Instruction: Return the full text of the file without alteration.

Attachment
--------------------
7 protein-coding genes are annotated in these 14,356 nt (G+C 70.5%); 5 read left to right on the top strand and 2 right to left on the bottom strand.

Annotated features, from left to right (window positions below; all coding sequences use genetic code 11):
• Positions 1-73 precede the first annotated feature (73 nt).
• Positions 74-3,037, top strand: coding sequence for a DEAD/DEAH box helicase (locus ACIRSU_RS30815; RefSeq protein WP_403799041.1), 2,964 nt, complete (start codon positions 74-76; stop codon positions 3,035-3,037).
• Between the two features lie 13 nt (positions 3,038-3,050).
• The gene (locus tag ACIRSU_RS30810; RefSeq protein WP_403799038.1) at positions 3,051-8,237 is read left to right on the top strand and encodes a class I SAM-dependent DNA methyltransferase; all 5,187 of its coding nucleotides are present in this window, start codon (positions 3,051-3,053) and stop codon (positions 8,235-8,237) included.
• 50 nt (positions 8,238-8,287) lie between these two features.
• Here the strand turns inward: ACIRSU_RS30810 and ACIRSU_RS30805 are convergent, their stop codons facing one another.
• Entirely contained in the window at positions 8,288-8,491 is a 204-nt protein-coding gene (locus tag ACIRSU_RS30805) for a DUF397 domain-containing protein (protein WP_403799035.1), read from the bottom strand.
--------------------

7 protein-coding genes are annotated in these 14,356 nt (G+C 70.5%); 5 read left to right on the top strand and 2 right to left on the bottom strand.

Annotated features, from left to right (window positions below; all coding sequences use genetic code 11):
• Positions 1-73 precede the first annotated feature (73 nt).
• Positions 74-3,037, top strand: coding sequence for a DEAD/DEAH box helicase (locus ACIRSU_RS30815; RefSeq protein WP_403799041.1), 2,964 nt, complete (start codon positions 74-76; stop codon positions 3,035-3,037).
• Between the two features lie 13 nt (positions 3,038-3,050).
• The gene (locus tag ACIRSU_RS30810; RefSeq protein WP_403799038.1) at positions 3,051-8,237 is read left to right on the top strand and encodes a class I SAM-dependent DNA methyltransferase; all 5,187 of its coding nucleotides are present in this window, start codon (positions 3,051-3,053) and stop codon (positions 8,235-8,237) included.
• 50 nt (positions 8,238-8,287) lie between these two features.
• Here the strand turns inward: ACIRSU_RS30810 and ACIRSU_RS30805 are convergent, their stop codons facing one another.
• Entirely contained in the window at positions 8,288-8,491 is a 204-nt protein-coding gene (locus tag ACIRSU_RS30805) for a DUF397 domain-containing protein (protein WP_403799035.1), read from the bottom strand.